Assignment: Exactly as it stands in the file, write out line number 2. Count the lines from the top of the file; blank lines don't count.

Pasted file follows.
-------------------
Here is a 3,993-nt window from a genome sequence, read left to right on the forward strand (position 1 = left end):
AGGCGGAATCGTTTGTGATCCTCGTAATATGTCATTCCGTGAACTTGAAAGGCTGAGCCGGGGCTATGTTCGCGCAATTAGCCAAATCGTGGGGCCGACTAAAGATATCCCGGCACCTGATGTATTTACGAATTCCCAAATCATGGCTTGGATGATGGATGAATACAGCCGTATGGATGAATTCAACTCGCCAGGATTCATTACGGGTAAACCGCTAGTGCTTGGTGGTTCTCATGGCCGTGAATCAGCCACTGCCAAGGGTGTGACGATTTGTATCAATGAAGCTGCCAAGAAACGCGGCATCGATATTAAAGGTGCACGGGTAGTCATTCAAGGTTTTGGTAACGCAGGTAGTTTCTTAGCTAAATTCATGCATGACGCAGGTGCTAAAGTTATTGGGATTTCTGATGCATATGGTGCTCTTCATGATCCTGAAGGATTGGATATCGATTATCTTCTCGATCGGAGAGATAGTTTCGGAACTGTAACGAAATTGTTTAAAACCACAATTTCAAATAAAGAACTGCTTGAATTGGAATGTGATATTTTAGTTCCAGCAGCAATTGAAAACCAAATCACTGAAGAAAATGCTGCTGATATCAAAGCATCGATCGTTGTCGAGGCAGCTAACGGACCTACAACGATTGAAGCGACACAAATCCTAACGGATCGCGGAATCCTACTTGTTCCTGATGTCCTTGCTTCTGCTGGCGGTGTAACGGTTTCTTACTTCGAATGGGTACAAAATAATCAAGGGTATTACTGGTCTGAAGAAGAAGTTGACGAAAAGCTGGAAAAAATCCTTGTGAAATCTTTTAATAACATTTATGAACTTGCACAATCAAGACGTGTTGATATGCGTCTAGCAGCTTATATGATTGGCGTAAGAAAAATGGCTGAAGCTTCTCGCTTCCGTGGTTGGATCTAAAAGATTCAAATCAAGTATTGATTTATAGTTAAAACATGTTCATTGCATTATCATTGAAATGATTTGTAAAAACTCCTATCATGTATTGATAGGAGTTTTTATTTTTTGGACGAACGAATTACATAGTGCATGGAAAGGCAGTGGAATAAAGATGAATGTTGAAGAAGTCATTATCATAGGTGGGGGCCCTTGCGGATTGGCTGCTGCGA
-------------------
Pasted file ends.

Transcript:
AGGCGGAATCGTTTGTGATCCTCGTAATATGTCATTCCGTGAACTTGAAAGGCTGAGCCGGGGCTATGTTCGCGCAATTAGCCAAATCGTGGGGCCGACTAAAGATATCCCGGCACCTGATGTATTTACGAATTCCCAAATCATGGCTTGGATGATGGATGAATACAGCCGTATGGATGAATTCAACTCGCCAGGATTCATTACGGGTAAACCGCTAGTGCTTGGTGGTTCTCATGGCCGTGAATCAGCCACTGCCAAGGGTGTGACGATTTGTATCAATGAAGCTGCCAAGAAACGCGGCATCGATATTAAAGGTGCACGGGTAGTCATTCAAGGTTTTGGTAACGCAGGTAGTTTCTTAGCTAAATTCATGCATGACGCAGGTGCTAAAGTTATTGGGATTTCTGATGCATATGGTGCTCTTCATGATCCTGAAGGATTGGATATCGATTATCTTCTCGATCGGAGAGATAGTTTCGGAACTGTAACGAAATTGTTTAAAACCACAATTTCAAATAAAGAACTGCTTGAATTGGAATGTGATATTTTAGTTCCAGCAGCAATTGAAAACCAAATCACTGAAGAAAATGCTGCTGATATCAAAGCATCGATCGTTGTCGAGGCAGCTAACGGACCTACAACGATTGAAGCGACACAAATCCTAACGGATCGCGGAATCCTACTTGTTCCTGATGTCCTTGCTTCTGCTGGCGGTGTAACGGTTTCTTACTTCGAATGGGTACAAAATAATCAAGGGTATTACTGGTCTGAAGAAGAAGTTGACGAAAAGCTGGAAAAAATCCTTGTGAAATCTTTTAATAACATTTATGAACTTGCACAATCAAGACGTGTTGATATGCGTCTAGCAGCTTATATGATTGGCGTAAGAAAAATGGCTGAAGCTTCTCGCTTCCGTGGTTGGATCTAAAAGATTCAAATCAAGTATTGATTTATAGTTAAAACATGTTCATTGCATTATCATTGAAATGATTTGTAAAAACTCCTATCATGTATTGATAGGAGTTTTTATTTTTTGGACGAACGAATTACATAGTGCATGGAAAGGCAGTGGAATAAAGATGAATGTTGAAGAAGTCATTATCATAGGTGGGGGCCCTTGCGGATTGGCTGCTGCGA